Mark Sanchez: Questions Remain About Jets QB After Blowout Win

Rick Weiner@RickWeinerNYFeatured ColumnistOctober 14, 2012

EAST RUTHERFORD, NJ - OCTOBER 14:  Mark Sanchez #6 of the New York Jets gestures against the Indianapolis Colts at MetLife Stadium on October 14, 2012 in East Rutherford, New Jersey.  (Photo by Nick Laham/Getty Images)
Nick Laham/Getty Images

All things considered, it was a pretty good day to be Mark Sanchez.

First and foremost, the Jets won, blowing out the Indianapolis Colts, 35-9.

Sanchez didn't turn the ball over, he found the end zone twice and he finished the day with a completion percentage of better than 50 percent, going 11-of-18 for 82 yards under center.

You read that right—82 yards, or 4.6 yards per completion.

Granted, the Jets rode the back of Shonn Greene and Joe McKnight all day long, rushing the ball 44 times for 252 yards, so it's not like Sanchez had many chances to throw the ball.

But the only question that Mark Sanchez answered is that when his team has a running game, he can efficiently run an offense. When his team rushes the ball constantly, he's the guy you want under center handing the ball off.

Now, you are probably reading this, going, "Hey, lay off Sanchez! They won, and that's all that matters!"

You're right, winning the game is ultimately the only thing that matters. You don't have to look pretty doing it.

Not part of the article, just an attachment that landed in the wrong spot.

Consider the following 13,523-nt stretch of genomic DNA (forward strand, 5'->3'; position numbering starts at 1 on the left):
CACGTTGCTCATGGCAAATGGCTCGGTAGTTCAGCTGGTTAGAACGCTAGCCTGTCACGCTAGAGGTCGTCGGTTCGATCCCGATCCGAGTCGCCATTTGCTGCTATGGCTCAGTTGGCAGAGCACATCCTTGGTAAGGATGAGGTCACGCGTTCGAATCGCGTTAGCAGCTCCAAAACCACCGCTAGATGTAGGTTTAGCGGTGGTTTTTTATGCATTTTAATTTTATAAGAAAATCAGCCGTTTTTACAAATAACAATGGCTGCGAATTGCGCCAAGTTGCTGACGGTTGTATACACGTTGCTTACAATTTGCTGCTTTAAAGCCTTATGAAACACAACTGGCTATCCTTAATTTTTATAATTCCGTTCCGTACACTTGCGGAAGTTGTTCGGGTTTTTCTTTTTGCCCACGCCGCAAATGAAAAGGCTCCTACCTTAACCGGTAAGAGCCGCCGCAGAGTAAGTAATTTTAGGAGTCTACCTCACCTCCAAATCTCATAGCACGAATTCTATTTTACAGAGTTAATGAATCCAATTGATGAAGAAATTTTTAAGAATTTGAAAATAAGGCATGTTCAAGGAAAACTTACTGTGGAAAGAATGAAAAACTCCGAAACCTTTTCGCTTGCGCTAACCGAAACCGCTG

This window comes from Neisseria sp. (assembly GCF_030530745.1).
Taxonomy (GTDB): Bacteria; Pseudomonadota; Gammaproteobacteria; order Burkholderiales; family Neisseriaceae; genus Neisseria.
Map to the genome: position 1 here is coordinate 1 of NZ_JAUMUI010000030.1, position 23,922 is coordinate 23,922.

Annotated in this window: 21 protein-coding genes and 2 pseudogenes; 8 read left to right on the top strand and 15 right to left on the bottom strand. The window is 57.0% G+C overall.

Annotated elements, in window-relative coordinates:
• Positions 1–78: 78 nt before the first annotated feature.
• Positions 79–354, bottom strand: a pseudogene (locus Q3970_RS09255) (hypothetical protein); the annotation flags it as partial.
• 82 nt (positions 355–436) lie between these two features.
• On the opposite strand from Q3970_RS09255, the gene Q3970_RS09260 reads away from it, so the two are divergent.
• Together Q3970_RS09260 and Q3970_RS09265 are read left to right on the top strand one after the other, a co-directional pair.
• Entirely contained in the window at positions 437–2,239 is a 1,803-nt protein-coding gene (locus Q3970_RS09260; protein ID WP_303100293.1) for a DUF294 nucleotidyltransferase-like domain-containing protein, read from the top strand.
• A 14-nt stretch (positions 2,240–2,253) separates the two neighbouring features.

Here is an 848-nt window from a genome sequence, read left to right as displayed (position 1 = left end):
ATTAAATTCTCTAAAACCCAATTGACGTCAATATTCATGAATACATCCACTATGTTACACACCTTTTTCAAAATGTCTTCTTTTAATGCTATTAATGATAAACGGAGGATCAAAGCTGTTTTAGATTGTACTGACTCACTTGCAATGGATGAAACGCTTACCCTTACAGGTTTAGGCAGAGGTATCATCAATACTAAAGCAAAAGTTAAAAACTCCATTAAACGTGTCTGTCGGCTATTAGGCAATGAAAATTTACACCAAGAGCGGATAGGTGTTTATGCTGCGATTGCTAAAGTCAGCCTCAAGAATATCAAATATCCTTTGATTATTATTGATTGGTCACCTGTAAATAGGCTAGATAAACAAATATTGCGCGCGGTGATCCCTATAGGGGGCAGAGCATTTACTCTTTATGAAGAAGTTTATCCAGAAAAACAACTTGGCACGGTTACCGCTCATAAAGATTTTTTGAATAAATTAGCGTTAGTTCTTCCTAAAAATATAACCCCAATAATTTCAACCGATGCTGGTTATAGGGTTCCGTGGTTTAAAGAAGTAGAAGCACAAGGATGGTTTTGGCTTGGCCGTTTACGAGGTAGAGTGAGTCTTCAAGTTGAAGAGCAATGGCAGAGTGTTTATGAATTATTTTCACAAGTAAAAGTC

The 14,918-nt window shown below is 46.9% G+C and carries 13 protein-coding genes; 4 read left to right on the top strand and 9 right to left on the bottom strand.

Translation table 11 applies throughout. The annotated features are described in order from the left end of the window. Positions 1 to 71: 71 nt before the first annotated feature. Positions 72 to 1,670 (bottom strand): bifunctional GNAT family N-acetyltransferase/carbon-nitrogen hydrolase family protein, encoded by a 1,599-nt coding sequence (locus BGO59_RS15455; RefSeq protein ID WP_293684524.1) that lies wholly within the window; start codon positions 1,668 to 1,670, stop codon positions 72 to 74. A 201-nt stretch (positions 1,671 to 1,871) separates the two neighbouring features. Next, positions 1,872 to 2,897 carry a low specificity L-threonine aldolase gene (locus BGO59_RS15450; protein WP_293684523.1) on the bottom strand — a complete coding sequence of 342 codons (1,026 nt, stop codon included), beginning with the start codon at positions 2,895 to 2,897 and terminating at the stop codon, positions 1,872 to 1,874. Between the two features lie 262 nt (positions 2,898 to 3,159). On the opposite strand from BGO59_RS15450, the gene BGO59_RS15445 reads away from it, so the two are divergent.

But sometimes appearance is everything.

When you hear of someone losing the locker room, that typically applies to a head coach. 

According to LaDainian Tomlinson, that's not the case with the Jets, as he told Sports Illustrated's Richard Deitsch before the team took on the Colts:

"Talking to guys in the Jets locker room, they are starting not to trust [Mark] Sanchez as a football player.” – LaDainian Tomlinson

— Richard Deitsch (@richarddeitsch) October 14, 2012

Does handing the ball off 44 times do anything to regain that trust?

Not really.

So while the Jets won, improving to 3-2 on the season, questions remain about Mark Sanchez and his ability to win a game.

Can he put this team on his shoulders, complete more than 50 percent of his passes, move the chains, not turn the ball over and find the end zonewithout the team picking up more than 250 yards on the ground?

Tune in next week for the answers to those questions and more, as the Jets travel to balmy Foxboro, Massachusetts, to take on Tom Brady and the New England Patriots in a late afternoon tilt.

A place where 82 yards passing won't win you any games.